ABQ Green Room
Matt Kollock Knows What He's Doing, but I Don't
By Gote McDonald
Experimental artists have 30 seconds to make a good impression on me. Too many artists opt for slow, dramatic introductions—maybe because they think it makes their work sound important, or that it will intrigue the listener enough to finish the tape. With his album microorganism, Matt Kollock tries this exact, risky method; and it works.
The production on the first track “Everybody Needs To...” clues you in that this album is not amateur work. Helping to tease this album’s ambition, Annie Sanchez delivers some clean spoken word musing on our collective humanity. This isn't an intro you've never heard, but it doesn't need to be for Kollock to effectively communicate that his intentions go a little deeper than the average record. Both the sound and the lyrics have piqued my curiosity at this point.
Whatever I was expecting when I hit play is different than what I expected by the end of the first track, and neither expectation came close to what Kollock would inflict with the song "Everybody Needs It." The nasally, experimental, synth pop track has a vocal delivery that reminds me of some educational science video narration on a TV your teacher would roll out when they don’t have a lesson plan. It also evokes an alien character in a sci-fi movie that somehow knows English. For a project that opened with "I am no different than you, you are no different than her," Kollock seems to be trying to defy his own assertion with the weirdest track I've ever heard. I have no idea where I am, where it's going, or what will happen next. I feel trapped, and the only way out is forward.
“Giving The Game Away” is bouncier, a bit livelier. His vocals get a little more power in parts—a little more drama, a hint of anger. His lyrical content so far has been vague allusions. “Everybody Needs It,” “Giving The Game Away.” He doesn't encroach on specifics, maintaining a giant question mark looming over this listening experience.
“Everybody's Got a Beard Of Bees These Days” starts with a badass, whiny guitar riff that sends you to a mysterious and scary place. The lyrics here are still just as head-scratching, but it's something about the eccentricities of the modern world—something about hipsters, I think. My editor had to clue me into that one so I'm here to clue you in to our guess. At first I didn’t like how cryptic Kollock's lyrics all were, but after you get enough confusing statements to chew on the guitar solo comes in and tells the rest of the story. The way this song ends makes me think it would be a killer song to end a set on—it's pretty epic.
“Undercover All Along” is good. It's easy on the ears, the lyrics are clearly understood and relatable. In this instance, the vocals work with this tone of song, and there's more smooth, skillful guitar to enjoy. It's the first song that I can see adding to a playlist. I finally feel like I can see and breathe in this cavern of a project. It's the accessible light at the end of this meticulously crafted, 27-minute tunnel.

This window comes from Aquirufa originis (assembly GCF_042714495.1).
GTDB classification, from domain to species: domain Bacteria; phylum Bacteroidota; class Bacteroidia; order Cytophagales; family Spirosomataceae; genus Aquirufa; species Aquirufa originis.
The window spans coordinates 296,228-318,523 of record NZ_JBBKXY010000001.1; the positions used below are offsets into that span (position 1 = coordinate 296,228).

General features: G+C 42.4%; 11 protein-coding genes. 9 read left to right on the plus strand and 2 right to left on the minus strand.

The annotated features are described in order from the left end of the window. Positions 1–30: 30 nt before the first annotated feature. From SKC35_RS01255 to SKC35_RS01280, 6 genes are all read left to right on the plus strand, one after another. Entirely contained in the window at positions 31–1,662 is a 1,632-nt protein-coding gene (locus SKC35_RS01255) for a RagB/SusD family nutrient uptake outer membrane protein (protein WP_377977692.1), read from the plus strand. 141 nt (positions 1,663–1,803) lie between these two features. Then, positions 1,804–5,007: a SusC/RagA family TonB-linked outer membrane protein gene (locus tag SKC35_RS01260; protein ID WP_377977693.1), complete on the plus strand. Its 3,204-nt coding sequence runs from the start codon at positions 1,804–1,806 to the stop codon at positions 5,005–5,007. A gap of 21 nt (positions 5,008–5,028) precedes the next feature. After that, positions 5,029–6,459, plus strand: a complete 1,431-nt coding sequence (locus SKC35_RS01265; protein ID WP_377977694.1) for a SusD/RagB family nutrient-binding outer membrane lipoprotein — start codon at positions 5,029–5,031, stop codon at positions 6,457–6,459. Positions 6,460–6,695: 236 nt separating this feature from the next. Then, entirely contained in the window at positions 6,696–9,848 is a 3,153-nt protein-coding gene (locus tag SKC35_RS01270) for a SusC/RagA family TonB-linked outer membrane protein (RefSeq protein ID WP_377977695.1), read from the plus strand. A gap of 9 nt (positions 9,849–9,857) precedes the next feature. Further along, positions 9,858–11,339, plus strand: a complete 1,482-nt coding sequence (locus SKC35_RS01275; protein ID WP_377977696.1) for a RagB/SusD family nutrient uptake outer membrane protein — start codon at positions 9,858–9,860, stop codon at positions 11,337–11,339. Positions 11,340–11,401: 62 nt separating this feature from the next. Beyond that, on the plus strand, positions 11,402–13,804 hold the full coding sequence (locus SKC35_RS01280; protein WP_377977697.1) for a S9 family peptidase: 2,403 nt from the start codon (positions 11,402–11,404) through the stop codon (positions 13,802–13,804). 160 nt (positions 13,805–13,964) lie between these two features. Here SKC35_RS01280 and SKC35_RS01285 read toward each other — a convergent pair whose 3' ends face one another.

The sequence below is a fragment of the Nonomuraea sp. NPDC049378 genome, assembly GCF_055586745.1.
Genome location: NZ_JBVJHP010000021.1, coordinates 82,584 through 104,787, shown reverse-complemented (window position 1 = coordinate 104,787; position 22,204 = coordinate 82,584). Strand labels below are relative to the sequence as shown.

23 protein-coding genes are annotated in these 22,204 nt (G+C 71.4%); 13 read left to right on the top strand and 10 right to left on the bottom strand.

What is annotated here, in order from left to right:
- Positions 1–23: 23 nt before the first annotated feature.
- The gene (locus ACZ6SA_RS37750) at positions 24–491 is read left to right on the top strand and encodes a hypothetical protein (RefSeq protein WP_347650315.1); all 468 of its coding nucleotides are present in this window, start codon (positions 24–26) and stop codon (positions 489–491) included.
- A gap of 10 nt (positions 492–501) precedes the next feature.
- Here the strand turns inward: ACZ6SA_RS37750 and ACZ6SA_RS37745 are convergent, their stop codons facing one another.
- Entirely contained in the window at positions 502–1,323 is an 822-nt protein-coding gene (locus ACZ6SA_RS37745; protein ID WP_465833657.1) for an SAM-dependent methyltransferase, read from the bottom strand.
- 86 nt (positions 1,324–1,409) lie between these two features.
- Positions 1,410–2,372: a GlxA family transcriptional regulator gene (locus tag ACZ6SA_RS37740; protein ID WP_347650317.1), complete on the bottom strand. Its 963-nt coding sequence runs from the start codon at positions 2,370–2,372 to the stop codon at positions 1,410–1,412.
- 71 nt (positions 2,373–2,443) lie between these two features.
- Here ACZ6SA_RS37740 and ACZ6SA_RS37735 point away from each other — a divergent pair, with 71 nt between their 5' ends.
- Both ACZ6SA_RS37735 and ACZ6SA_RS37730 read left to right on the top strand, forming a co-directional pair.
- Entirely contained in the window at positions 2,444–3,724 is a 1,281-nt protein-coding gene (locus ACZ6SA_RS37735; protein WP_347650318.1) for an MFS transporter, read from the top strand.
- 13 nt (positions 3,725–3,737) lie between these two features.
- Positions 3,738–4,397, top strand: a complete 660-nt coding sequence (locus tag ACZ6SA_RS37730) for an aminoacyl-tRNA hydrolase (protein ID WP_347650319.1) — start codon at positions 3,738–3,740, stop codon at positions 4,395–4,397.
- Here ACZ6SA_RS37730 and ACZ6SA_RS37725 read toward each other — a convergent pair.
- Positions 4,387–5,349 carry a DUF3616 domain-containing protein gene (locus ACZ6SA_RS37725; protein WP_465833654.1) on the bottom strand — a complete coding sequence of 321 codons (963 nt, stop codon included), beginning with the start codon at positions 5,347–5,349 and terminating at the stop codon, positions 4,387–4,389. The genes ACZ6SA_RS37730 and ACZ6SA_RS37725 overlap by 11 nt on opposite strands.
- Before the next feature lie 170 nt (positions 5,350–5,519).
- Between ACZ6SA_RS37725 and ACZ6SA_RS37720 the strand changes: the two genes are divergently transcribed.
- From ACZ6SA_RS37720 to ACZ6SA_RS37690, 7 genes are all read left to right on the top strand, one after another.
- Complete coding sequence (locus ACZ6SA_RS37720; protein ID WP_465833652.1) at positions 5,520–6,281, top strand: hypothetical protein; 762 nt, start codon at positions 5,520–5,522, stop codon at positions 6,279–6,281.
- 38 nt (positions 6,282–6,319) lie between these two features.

That is, until “Jump on Top of The (World With Me)” blocks the sun out again. This dark, slow, twisted, acoustic track is really cool sounding. The vocals slowly get louder and more agitated as it goes for exactly five minutes. It's the last song on the album before the outro and it feels like it doesn't want to let go. I dig it, I dig what he's doing and what he's exploring, but if it came on shuffle I would skip it because it’s meant to be a part of a greater unit. Depending on the artist that’s a compliment but in the streaming era it’s unfortunately a hindrance. I also wonder how this would play live. It might be kickass in the background at the right bar, but in a medium-sized venue it might be your cue for a smoke break.
Still in darkness, Annie Sanchez is back like a spirit to guide us out of Kollock’s tunnel of existentialism in “Everybody Ascends.”
microorganism will stick with me. I've never heard anything like it, and I don't know if I ever want to hear anything like it again, but I am definitely glad I heard it. Matt Kollock has insanely interesting ideas and a totally unique and eclectic execution between the synths, distorted vocals, and solid, classic style guitar playing. He's an extremely gifted producer whose work warrants attention.
I don't know that this tape will get many replays now (aside from “Undercover All Along,” that’s a hit), but if Matt Kollock does a live show soon, I won't miss it. That's not because I know it'll be a smash (though I’m confident it would be) and it’s not necessarily because I'm in love with his sound (though I just might be…), it's because I DON'T know how it'll make me feel, I DON'T know if I'll like it, and it's been a long time since an artist left me lost in curiosity like that. If/when I see him perform live, I could love it or I could hate it, but I know I'd never forget it.